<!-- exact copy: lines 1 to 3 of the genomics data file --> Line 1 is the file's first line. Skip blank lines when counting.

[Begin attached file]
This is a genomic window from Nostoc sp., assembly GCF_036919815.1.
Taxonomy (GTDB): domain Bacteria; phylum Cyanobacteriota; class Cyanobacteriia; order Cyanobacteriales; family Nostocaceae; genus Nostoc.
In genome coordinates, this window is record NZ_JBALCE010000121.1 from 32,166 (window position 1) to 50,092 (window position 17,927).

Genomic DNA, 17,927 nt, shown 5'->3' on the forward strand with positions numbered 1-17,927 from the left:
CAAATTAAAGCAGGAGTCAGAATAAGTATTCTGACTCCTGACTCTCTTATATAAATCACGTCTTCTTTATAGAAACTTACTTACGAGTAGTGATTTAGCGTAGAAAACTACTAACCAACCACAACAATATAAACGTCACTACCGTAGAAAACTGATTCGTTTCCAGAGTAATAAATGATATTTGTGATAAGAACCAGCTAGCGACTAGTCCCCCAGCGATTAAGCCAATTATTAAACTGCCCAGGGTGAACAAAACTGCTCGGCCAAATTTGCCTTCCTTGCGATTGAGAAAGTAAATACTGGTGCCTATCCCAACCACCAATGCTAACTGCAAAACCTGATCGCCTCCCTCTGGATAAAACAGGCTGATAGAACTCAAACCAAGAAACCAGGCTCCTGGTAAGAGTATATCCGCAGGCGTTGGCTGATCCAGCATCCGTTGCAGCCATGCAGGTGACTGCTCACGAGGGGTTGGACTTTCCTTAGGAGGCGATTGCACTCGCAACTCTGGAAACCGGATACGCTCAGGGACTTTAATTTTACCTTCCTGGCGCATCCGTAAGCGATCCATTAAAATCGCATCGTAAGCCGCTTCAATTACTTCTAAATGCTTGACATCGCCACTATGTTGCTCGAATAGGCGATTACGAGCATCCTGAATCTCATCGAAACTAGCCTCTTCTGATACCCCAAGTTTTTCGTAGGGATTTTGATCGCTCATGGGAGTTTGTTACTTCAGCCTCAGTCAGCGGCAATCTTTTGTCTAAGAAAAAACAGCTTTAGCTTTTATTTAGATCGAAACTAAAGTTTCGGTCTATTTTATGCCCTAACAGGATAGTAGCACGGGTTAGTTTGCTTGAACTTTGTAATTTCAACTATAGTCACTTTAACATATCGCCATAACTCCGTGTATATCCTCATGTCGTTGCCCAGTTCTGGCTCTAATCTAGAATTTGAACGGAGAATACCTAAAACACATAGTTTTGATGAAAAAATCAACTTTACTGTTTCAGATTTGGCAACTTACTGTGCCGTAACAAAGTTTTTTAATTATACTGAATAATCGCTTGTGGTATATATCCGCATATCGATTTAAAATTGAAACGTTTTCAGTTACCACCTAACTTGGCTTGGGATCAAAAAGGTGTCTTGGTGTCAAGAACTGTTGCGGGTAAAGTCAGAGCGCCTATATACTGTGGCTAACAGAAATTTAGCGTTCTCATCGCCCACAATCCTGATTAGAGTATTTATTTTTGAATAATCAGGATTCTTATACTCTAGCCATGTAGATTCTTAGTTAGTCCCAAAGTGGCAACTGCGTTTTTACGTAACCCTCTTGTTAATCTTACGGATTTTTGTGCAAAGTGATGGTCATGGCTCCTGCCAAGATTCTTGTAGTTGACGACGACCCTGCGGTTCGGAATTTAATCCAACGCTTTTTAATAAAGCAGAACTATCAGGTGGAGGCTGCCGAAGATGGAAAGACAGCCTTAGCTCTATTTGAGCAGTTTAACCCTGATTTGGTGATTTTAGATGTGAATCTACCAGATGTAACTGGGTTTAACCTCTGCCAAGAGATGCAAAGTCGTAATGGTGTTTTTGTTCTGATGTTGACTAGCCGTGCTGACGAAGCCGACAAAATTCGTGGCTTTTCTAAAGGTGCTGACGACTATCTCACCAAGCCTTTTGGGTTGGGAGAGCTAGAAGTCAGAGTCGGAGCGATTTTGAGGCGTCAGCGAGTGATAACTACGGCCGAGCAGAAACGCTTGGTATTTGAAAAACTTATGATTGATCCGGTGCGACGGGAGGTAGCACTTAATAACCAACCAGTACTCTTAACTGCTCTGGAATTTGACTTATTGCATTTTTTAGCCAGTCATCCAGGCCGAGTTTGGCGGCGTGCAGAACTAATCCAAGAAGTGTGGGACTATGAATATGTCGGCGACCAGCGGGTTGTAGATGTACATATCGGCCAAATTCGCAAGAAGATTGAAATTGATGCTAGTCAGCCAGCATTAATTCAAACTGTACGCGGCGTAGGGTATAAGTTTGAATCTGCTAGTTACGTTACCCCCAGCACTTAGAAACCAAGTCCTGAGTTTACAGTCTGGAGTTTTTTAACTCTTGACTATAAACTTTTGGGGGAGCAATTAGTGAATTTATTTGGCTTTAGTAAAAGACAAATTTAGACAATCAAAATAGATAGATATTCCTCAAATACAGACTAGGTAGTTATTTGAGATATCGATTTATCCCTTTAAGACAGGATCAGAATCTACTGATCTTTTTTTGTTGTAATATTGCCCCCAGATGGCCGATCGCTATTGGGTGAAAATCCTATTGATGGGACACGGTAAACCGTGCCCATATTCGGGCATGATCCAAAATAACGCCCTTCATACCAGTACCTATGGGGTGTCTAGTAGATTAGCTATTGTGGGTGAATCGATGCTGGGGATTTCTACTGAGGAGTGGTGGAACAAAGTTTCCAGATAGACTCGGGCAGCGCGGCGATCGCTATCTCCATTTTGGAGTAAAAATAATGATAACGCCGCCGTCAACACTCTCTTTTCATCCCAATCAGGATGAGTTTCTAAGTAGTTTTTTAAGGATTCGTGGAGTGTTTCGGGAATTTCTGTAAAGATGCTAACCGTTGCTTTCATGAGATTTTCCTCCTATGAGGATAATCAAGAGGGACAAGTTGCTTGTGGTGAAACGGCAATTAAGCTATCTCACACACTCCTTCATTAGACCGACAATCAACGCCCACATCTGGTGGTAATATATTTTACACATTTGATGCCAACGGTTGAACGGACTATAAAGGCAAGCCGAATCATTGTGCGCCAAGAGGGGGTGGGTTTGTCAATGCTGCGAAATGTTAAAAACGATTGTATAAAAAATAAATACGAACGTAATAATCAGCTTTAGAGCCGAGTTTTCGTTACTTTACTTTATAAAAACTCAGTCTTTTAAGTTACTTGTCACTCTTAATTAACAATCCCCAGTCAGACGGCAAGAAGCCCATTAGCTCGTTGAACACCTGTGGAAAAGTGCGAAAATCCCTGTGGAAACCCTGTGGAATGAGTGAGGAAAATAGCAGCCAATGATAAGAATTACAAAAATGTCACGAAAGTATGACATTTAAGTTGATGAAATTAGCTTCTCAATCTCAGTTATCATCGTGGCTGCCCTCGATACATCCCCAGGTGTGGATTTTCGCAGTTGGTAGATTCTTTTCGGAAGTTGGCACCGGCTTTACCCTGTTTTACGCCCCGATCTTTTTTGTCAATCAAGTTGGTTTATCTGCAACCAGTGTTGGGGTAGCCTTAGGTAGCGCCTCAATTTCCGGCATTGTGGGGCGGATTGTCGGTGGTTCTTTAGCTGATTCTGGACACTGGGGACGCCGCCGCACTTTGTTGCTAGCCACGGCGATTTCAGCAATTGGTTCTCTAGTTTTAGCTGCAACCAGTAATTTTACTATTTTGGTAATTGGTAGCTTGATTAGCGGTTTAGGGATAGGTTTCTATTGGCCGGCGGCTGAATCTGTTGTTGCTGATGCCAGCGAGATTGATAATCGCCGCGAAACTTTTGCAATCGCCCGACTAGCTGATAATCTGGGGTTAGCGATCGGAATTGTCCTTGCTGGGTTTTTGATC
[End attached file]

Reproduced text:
This is a genomic window from Nostoc sp., assembly GCF_036919815.1.
Taxonomy (GTDB): domain Bacteria; phylum Cyanobacteriota; class Cyanobacteriia; order Cyanobacteriales; family Nostocaceae; genus Nostoc.
In genome coordinates, this window is record NZ_JBALCE010000121.1 from 32,166 (window position 1) to 50,092 (window position 17,927).